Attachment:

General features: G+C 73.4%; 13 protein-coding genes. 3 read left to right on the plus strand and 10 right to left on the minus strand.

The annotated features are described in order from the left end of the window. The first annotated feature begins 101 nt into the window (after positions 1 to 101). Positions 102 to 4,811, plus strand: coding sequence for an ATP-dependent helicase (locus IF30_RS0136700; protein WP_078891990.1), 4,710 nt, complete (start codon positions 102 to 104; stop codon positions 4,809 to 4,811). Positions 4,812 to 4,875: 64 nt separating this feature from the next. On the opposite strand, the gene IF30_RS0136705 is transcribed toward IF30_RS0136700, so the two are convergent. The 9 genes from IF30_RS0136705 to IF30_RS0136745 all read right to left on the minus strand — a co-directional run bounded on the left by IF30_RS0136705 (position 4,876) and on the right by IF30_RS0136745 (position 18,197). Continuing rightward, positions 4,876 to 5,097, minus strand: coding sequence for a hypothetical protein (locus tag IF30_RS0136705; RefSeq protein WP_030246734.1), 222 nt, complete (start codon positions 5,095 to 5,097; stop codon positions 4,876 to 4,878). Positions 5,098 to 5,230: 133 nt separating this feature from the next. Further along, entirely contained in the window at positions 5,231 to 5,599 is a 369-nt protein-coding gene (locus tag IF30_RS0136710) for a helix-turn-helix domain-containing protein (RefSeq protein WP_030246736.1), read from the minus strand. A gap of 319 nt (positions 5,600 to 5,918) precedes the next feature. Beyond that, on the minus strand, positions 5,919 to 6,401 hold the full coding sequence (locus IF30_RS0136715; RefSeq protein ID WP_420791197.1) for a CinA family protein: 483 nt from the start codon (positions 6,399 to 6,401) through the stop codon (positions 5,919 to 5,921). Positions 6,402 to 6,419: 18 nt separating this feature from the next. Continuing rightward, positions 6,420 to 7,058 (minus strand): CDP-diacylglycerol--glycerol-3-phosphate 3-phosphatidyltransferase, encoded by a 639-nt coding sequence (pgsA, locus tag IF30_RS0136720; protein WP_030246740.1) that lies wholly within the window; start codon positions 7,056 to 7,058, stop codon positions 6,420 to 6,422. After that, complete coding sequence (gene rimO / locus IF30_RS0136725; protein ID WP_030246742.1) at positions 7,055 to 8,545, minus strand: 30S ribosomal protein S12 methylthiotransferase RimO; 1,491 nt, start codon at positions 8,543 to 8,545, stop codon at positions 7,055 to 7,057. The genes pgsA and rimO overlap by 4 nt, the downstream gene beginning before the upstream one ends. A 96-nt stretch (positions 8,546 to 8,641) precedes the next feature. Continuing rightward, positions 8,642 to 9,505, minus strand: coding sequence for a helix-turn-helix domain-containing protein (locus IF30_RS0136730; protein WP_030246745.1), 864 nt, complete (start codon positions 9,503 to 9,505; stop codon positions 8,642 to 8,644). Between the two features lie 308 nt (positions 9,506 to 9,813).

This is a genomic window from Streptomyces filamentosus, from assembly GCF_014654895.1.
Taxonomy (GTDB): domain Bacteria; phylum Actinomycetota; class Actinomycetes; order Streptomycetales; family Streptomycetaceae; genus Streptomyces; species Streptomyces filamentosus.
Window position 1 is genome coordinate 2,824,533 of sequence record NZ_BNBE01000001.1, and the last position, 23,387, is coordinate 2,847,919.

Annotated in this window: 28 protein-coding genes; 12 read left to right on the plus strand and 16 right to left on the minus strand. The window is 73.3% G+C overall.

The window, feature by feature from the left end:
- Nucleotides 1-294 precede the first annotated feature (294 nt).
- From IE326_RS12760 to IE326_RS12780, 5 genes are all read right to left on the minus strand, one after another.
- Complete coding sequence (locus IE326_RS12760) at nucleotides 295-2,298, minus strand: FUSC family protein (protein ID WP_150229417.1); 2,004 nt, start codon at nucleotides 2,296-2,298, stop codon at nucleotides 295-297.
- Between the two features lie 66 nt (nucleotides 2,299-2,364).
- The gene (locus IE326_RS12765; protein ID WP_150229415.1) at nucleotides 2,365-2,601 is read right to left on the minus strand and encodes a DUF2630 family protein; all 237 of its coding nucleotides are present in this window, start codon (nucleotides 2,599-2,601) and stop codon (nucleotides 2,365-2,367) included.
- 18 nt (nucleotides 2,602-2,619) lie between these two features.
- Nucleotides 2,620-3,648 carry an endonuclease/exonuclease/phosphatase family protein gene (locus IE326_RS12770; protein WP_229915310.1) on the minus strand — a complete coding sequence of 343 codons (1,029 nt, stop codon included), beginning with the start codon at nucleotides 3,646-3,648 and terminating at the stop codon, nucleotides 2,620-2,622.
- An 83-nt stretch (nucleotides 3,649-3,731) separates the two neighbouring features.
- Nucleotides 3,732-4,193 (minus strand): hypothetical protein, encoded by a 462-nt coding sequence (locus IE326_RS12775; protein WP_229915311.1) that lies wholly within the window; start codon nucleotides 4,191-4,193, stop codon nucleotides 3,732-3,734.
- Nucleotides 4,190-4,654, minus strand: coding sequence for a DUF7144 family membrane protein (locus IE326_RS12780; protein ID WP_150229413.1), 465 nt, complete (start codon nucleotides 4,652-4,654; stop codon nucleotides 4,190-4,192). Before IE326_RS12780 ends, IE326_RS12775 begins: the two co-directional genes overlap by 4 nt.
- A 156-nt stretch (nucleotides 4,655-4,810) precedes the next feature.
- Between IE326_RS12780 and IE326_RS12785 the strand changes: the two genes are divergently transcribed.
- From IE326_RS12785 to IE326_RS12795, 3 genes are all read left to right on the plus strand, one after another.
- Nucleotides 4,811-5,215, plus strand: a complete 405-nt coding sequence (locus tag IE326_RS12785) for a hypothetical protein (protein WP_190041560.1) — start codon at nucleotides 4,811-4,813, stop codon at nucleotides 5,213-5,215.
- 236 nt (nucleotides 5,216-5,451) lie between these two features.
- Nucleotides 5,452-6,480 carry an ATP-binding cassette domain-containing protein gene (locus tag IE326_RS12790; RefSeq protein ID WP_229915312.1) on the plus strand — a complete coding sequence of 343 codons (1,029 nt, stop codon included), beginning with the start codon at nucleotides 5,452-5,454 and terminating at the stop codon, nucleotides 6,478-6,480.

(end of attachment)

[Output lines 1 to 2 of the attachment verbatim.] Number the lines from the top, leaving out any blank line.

General features: G+C 73.4%; 13 protein-coding genes. 3 read left to right on the plus strand and 10 right to left on the minus strand.

The annotated features are described in order from the left end of the window. The first annotated feature begins 101 nt into the window (after positions 1 to 101). Positions 102 to 4,811, plus strand: coding sequence for an ATP-dependent helicase (locus IF30_RS0136700; protein WP_078891990.1), 4,710 nt, complete (start codon positions 102 to 104; stop codon positions 4,809 to 4,811). Positions 4,812 to 4,875: 64 nt separating this feature from the next. On the opposite strand, the gene IF30_RS0136705 is transcribed toward IF30_RS0136700, so the two are convergent. The 9 genes from IF30_RS0136705 to IF30_RS0136745 all read right to left on the minus strand — a co-directional run bounded on the left by IF30_RS0136705 (position 4,876) and on the right by IF30_RS0136745 (position 18,197). Continuing rightward, positions 4,876 to 5,097, minus strand: coding sequence for a hypothetical protein (locus tag IF30_RS0136705; RefSeq protein WP_030246734.1), 222 nt, complete (start codon positions 5,095 to 5,097; stop codon positions 4,876 to 4,878). Positions 5,098 to 5,230: 133 nt separating this feature from the next. Further along, entirely contained in the window at positions 5,231 to 5,599 is a 369-nt protein-coding gene (locus tag IF30_RS0136710) for a helix-turn-helix domain-containing protein (RefSeq protein WP_030246736.1), read from the minus strand. A gap of 319 nt (positions 5,600 to 5,918) precedes the next feature. Beyond that, on the minus strand, positions 5,919 to 6,401 hold the full coding sequence (locus IF30_RS0136715; RefSeq protein ID WP_420791197.1) for a CinA family protein: 483 nt from the start codon (positions 6,399 to 6,401) through the stop codon (positions 5,919 to 5,921). Positions 6,402 to 6,419: 18 nt separating this feature from the next. Continuing rightward, positions 6,420 to 7,058 (minus strand): CDP-diacylglycerol--glycerol-3-phosphate 3-phosphatidyltransferase, encoded by a 639-nt coding sequence (pgsA, locus tag IF30_RS0136720; protein WP_030246740.1) that lies wholly within the window; start codon positions 7,056 to 7,058, stop codon positions 6,420 to 6,422. After that, complete coding sequence (gene rimO / locus IF30_RS0136725; protein ID WP_030246742.1) at positions 7,055 to 8,545, minus strand: 30S ribosomal protein S12 methylthiotransferase RimO; 1,491 nt, start codon at positions 8,543 to 8,545, stop codon at positions 7,055 to 7,057. The genes pgsA and rimO overlap by 4 nt, the downstream gene beginning before the upstream one ends. A 96-nt stretch (positions 8,546 to 8,641) precedes the next feature. Continuing rightward, positions 8,642 to 9,505, minus strand: coding sequence for a helix-turn-helix domain-containing protein (locus IF30_RS0136730; protein WP_030246745.1), 864 nt, complete (start codon positions 9,503 to 9,505; stop codon positions 8,642 to 8,644). Between the two features lie 308 nt (positions 9,506 to 9,813).